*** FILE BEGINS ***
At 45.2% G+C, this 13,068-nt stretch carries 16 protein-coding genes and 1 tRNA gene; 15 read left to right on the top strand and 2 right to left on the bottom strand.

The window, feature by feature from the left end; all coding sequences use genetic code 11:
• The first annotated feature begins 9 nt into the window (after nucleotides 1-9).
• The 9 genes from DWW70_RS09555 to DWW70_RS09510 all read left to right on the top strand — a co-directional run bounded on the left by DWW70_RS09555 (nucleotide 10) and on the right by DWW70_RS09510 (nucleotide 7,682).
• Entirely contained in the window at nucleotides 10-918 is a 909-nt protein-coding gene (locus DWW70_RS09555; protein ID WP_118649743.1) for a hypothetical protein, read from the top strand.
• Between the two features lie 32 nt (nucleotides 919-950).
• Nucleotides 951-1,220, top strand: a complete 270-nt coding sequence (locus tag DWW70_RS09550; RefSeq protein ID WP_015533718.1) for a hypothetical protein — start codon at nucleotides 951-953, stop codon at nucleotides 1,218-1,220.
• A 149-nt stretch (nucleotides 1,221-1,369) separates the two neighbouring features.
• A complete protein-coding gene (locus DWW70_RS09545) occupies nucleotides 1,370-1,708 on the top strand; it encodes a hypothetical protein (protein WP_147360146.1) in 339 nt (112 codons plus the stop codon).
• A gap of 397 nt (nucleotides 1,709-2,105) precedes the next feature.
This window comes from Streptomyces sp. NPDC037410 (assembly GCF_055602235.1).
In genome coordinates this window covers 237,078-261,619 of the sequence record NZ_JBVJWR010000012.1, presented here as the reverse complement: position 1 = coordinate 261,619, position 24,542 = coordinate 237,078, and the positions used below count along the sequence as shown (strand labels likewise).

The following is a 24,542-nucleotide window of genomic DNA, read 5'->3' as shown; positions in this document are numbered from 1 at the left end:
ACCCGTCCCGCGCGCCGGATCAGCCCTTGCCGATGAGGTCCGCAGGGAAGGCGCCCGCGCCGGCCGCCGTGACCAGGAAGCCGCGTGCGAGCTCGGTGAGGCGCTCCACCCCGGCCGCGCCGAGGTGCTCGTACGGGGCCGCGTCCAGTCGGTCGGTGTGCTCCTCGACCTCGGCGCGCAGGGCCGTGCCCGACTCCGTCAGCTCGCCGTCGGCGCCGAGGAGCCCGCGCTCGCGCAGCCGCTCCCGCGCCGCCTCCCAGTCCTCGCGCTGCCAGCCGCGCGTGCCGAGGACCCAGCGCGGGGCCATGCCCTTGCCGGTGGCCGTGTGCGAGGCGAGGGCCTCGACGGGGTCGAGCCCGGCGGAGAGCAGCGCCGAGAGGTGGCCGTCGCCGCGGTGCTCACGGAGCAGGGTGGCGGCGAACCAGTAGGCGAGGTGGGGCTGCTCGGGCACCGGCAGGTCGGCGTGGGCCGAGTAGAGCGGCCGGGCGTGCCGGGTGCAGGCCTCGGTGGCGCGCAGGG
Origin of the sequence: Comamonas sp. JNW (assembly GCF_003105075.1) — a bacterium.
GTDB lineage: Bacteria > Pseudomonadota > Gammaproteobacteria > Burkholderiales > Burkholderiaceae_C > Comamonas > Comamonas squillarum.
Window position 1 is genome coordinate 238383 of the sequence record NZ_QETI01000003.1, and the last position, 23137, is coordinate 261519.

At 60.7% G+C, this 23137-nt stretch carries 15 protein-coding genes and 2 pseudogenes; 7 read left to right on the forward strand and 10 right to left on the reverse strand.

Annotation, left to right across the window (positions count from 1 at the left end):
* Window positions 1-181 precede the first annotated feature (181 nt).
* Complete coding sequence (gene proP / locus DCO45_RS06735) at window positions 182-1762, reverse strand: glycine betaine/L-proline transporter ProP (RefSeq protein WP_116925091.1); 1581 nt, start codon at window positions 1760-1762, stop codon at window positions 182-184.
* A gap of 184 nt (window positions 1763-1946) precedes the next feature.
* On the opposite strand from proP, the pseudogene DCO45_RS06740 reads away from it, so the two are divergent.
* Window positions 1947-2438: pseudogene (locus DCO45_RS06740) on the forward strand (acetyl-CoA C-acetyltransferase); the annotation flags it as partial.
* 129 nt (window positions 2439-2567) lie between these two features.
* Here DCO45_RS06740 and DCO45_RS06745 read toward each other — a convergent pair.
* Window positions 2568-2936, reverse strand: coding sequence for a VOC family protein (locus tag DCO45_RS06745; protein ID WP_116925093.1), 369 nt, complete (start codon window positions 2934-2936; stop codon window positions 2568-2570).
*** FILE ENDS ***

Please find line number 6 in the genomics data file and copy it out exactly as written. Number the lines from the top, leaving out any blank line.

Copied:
• Between the two features lie 32 nt (nucleotides 919-950).